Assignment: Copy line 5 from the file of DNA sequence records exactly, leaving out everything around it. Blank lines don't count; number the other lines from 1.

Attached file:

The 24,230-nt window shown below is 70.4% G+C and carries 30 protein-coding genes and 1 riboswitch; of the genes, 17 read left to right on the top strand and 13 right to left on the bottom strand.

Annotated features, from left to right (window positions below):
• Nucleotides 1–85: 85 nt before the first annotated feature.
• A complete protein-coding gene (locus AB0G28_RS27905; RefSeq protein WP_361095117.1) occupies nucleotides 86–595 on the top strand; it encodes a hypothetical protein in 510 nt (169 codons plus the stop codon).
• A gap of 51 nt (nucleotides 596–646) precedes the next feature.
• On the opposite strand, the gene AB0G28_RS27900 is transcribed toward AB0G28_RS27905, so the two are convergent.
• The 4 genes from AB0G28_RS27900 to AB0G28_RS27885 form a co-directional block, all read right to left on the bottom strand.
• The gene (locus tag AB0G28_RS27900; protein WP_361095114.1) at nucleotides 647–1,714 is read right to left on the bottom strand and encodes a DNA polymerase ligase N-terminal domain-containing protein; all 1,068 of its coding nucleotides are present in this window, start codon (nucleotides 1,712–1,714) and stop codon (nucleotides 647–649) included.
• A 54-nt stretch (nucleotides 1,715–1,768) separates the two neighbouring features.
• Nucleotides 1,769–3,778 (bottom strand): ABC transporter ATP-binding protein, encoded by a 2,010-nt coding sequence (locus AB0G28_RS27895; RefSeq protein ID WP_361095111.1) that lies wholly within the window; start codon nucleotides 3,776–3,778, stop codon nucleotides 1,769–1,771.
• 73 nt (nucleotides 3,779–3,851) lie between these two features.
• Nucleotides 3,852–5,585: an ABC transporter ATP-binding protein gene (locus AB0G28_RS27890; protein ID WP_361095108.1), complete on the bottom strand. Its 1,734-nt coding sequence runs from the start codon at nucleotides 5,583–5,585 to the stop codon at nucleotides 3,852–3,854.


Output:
• A gap of 51 nt (nucleotides 596–646) precedes the next feature.